If, like Erika, you’ve been diagnosed with scoliosis and it’s causing you distress, be sure to explore our exercise-based scoliosis treatment courses.
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Earlier this week, Channel 4 aired a documentary called Save My Child. It focused on two young people with lifelong health conditions and their families’ efforts to raise the funds for private treatment.
One of the children featured was Mia, a 15-year-old girl with scoliosis. Here’s a clip from the programme:
Mia’s curved spine, along with the scoliosis brace that she had to wear for 23 hours a day, meant that she was in near-constant pain. At the start of Save My Child, we see Mia lying awake at night and struggling with everyday tasks like tying her shoelaces.
Frustrated with the long waiting lists for spinal fusion surgery – and fearing that Mia’s condition would only get worse with time – her family started researching alternatives. Eventually, they decided to travel to Turkey so that Mia could undergo vertebral body tethering (VBT) surgery.
The Channel 4 programme primarily focused on how Mia’s family managed to raise tens of thousands of pounds to pay for private surgery. What it didn’t do was take a critical look at the VBT procedure itself and how effective it actually is.
Is VBT a good alternative to spinal fusion surgery?
First of all, it’s important to note that VBT is a rather controversial topic here in the UK. It was the subject of much discussion at the recent British Scoliosis Society conference in Cardiff – many British families go abroad for VBT, with Germany and Turkey the most popular destinations, but in many cases there are no formal standards in place for this procedure. And if complications occur back home, the NHS must then pick up the cost of fixing an operation that was paid for privately in a different country!
Fortunately, the outcome for Mia was a positive one (“I’m a lot happier now,” she told Channel 4), but here at the Scoliosis SOS Clinic, we’ve met a number of scoliosis patients who weren’t so lucky. One family came to see us after their daughter had undergone the VBT procedure in Turkey – they were concerned that she didn’t look any different, and in the end they signed her up for a ScolioGold treatment course, an option they had previously passed up in favour of the VBT route.
Potential complications of VBT
If you need another reason to think twice before going abroad for VBT surgery, we have met multiple scoliosis patients who ended up suffering from pleurisy after the procedure. This is a sharp pain in the chest that occurs when you take a deep breath.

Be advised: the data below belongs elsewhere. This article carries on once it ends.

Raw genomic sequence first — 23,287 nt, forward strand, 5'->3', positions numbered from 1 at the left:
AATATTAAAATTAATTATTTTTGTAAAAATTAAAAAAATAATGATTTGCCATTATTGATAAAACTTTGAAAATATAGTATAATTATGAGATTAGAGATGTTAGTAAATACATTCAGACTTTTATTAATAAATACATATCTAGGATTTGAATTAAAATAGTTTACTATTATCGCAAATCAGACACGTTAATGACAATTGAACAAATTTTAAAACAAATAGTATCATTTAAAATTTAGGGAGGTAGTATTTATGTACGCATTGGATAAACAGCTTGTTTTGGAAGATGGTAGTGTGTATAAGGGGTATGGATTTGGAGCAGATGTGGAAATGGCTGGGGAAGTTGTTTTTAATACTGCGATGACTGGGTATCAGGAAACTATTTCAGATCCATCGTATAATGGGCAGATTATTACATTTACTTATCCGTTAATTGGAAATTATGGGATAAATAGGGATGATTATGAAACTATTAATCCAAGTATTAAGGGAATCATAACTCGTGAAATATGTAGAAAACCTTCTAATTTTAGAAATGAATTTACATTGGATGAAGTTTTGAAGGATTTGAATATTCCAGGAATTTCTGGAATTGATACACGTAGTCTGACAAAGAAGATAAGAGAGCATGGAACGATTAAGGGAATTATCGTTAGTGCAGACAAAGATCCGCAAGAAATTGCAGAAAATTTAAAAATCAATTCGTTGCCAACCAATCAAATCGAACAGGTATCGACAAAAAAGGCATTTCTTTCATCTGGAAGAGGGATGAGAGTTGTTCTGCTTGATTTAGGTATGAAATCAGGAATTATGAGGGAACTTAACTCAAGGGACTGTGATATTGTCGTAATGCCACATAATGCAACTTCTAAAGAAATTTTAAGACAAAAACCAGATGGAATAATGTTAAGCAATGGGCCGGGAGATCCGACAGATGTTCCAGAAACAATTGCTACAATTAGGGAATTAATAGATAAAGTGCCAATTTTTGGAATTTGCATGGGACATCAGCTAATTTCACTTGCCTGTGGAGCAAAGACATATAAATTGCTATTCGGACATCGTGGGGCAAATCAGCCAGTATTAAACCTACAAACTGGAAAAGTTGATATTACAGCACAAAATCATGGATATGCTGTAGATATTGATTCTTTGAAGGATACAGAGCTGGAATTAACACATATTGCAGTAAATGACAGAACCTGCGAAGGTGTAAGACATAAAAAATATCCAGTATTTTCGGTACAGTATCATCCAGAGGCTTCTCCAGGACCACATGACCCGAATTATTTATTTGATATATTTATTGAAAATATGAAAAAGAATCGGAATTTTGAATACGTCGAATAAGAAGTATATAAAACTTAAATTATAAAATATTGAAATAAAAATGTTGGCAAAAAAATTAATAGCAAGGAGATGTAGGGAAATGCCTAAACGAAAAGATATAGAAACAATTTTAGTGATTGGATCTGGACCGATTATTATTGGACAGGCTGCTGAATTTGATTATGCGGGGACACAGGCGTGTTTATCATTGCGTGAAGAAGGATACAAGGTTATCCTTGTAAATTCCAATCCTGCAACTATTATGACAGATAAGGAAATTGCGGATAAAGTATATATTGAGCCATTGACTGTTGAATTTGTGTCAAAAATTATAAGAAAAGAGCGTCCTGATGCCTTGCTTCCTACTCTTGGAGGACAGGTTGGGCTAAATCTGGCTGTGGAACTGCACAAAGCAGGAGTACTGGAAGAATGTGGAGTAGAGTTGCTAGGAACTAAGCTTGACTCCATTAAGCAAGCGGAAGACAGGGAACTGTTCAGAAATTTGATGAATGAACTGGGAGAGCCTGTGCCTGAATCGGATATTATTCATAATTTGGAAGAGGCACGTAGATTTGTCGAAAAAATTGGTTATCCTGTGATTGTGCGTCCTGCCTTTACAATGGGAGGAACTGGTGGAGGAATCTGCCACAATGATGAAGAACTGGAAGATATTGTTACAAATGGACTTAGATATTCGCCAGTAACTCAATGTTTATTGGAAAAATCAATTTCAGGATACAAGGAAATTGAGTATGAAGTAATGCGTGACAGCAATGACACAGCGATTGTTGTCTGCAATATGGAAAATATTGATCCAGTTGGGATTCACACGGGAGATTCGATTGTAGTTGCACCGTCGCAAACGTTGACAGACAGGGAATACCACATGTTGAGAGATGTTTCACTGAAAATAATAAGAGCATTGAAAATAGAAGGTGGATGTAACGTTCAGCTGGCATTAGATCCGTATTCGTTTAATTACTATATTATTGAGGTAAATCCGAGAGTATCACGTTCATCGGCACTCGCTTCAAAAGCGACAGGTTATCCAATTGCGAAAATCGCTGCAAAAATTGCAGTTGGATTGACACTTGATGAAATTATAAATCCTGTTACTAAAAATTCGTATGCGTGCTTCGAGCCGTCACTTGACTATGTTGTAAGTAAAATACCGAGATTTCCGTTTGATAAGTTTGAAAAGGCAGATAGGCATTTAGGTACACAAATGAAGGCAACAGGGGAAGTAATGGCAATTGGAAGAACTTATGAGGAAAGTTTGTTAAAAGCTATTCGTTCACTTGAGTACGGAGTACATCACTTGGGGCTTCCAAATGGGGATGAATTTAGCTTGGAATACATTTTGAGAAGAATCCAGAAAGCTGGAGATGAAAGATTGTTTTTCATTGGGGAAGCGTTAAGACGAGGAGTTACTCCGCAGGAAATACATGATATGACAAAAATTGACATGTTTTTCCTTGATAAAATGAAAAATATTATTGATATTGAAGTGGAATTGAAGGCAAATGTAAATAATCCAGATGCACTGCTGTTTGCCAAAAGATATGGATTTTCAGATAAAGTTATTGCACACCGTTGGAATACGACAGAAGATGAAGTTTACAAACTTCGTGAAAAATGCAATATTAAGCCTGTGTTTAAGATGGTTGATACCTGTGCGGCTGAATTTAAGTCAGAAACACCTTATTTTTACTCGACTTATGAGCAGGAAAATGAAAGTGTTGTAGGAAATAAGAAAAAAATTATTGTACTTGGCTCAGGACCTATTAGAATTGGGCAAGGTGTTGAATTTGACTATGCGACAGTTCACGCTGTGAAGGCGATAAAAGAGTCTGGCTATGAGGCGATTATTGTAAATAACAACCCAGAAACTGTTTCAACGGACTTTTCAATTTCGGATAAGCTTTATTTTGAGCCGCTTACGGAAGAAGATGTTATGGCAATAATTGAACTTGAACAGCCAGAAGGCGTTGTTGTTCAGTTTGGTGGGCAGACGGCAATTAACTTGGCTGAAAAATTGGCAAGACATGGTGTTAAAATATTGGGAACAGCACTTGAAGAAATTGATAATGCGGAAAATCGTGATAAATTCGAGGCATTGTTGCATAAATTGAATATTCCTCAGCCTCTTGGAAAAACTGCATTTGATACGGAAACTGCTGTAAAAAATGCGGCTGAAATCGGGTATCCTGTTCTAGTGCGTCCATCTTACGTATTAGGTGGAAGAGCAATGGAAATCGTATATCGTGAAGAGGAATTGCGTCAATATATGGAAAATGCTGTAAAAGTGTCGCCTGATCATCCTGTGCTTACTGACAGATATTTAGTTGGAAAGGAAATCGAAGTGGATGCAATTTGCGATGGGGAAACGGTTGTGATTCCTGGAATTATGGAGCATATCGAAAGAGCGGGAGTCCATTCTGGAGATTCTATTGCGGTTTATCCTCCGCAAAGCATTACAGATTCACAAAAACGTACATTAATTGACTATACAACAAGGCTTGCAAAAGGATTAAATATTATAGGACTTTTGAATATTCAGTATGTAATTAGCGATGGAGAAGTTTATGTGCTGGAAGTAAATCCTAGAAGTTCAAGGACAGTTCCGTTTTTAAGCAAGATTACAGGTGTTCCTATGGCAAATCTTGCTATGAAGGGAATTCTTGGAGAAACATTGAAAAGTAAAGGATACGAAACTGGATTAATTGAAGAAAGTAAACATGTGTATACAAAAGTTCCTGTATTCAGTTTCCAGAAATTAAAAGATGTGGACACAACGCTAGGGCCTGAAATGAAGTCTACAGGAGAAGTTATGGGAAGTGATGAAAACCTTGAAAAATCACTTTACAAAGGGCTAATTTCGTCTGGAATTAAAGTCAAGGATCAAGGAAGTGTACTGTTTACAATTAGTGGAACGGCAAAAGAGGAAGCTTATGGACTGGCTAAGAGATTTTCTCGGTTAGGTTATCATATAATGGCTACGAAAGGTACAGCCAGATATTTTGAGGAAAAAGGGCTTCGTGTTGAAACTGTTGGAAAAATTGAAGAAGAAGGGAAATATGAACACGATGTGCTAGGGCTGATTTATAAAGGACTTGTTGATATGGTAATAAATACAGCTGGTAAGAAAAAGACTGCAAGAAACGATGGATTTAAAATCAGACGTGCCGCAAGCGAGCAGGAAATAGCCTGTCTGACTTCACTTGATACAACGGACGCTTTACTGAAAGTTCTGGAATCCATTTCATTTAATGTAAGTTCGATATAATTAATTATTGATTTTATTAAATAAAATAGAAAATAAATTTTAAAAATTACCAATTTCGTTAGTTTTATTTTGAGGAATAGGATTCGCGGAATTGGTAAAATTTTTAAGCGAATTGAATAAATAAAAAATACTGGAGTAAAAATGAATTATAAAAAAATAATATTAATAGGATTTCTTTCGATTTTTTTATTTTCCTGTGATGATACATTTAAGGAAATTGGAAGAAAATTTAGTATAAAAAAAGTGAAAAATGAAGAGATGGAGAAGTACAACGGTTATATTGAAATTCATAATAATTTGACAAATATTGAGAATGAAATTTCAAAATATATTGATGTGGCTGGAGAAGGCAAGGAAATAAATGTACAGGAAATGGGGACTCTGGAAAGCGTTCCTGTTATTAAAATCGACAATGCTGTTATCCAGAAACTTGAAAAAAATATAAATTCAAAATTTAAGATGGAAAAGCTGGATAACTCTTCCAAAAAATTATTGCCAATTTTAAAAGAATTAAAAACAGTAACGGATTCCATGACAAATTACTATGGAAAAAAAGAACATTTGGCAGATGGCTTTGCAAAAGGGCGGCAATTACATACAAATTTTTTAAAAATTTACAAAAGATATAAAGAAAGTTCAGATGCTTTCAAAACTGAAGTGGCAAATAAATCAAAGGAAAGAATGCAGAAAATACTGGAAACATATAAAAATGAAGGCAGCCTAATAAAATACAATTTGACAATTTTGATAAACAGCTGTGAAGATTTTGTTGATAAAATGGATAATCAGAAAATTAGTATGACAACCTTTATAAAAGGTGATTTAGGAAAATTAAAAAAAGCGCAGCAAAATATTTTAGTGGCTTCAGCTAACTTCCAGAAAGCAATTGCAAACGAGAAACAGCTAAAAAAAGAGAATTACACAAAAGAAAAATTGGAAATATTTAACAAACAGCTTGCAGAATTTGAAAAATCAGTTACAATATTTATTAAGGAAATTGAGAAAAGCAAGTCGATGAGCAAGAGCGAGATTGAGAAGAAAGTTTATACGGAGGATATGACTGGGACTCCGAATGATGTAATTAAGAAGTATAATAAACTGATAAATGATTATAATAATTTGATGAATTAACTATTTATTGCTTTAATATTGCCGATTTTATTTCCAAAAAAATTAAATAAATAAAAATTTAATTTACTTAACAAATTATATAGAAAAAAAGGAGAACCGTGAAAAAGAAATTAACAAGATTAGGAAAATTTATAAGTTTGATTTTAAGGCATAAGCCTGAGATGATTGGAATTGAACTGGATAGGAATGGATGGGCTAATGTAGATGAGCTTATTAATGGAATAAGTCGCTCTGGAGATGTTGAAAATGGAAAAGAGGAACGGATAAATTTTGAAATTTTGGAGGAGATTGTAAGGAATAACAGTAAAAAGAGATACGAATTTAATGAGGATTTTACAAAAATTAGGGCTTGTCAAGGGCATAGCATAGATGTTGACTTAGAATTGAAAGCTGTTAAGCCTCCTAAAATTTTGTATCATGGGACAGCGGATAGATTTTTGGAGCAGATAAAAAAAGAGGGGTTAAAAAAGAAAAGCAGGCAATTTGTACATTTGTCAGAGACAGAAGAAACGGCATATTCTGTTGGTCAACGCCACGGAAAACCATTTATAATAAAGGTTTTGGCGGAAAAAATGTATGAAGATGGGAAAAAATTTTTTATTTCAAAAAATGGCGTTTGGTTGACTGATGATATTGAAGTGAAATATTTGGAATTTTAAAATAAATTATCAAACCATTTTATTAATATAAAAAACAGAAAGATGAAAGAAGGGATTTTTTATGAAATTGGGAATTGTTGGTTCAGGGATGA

Still other patients found that the tethering had been done on the wrong side of the spine, making their scoliosis worse and creating nerve complications.
Finally, it should be noted that the death rate for VBT is 3%. This is significantly higher than spinal fusion surgery.
A safer alternative to spinal fusion
While vertebral body tethering may become a more viable option in the future, there simply isn’t enough evidence of its effectiveness just yet (this is the main reason why VBT isn’t currently available on the NHS).
The Scoliosis SOS Clinic’s physiotherapy-based scoliosis treatment courses offer a non-invasive, low-risk alternative to scoliosis surgery. We have helped patients of all ages to manage their severe spinal curves and live happier, more active lives. On many occasions, our treatment programme has reduced the angle of the patient’s curvature to a point where they’re no longer a candidate for surgery at all!
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These days, the calendar is overflowing with specific dates dedicated to a cornucopia of themes, recognising everything from ‘World Chocolate Day’ to ‘Talk Like a Pirate Day’.
While events like those may seem a little unnecessary (although any excuse to eat chocolate is fine by us), one date that’s likely to be of particular interest to scoliosis patients is World Spine Day.
What is World Spine Day?
Celebrated annually on the 16th of October, World Spine Day aims to raise awareness of back pain and spinal conditions.
World Spine Day is a recognised date on every continent, with health professionals, schoolchildren and patients alike taking part across the globe.
A key part of World Spine Day is promoting the importance of physical activity, good posture and healthy working conditions – all in aid of maintaining a healthy spine.
A Global Issue
According to World Spine Day’s own statistics, it’s estimated that a billion people worldwide suffer from back pain, and that it’s the single biggest cause of disability on the planet.
Anyone with scoliosis will likely be well aware of the importance of spinal health, and so this special day dedicated to raising awareness is a welcome addition to the diary.
Get Involved with World Spine Day
World Spine Day has over 500 official organisational supporters across the globe, ranging from the NHS to the Hong Kong International Hula Association.
However, you don’t need to be part of a larger organisation to participate. In fact, just about anyone can show their support and help to raise awareness of scoliosis and spinal health in general.
How Can I Support World Spine Day?
If you have scoliosis or have seen the effects of scoliosis first-hand, why not share your story with others?
Tales of triumph over adversity are great for providing hope and inspiration to others in a similar situation.
Simply sharing your own success story or telling people what living with scoliosis is really like can have a profound effect on others and could provide motivation to someone in need.